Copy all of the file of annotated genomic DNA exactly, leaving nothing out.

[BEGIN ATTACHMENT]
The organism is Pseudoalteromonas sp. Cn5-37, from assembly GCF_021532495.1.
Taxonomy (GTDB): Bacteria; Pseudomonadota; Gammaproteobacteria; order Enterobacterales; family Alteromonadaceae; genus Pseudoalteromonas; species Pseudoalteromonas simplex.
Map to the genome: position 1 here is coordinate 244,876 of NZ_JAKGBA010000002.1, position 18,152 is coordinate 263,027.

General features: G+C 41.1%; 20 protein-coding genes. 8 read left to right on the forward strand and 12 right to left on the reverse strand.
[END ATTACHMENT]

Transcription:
The organism is Pseudoalteromonas sp. Cn5-37, from assembly GCF_021532495.1.
Taxonomy (GTDB): Bacteria; Pseudomonadota; Gammaproteobacteria; order Enterobacterales; family Alteromonadaceae; genus Pseudoalteromonas; species Pseudoalteromonas simplex.
Map to the genome: position 1 here is coordinate 244,876 of NZ_JAKGBA010000002.1, position 18,152 is coordinate 263,027.

General features: G+C 41.1%; 20 protein-coding genes. 8 read left to right on the forward strand and 12 right to left on the reverse strand.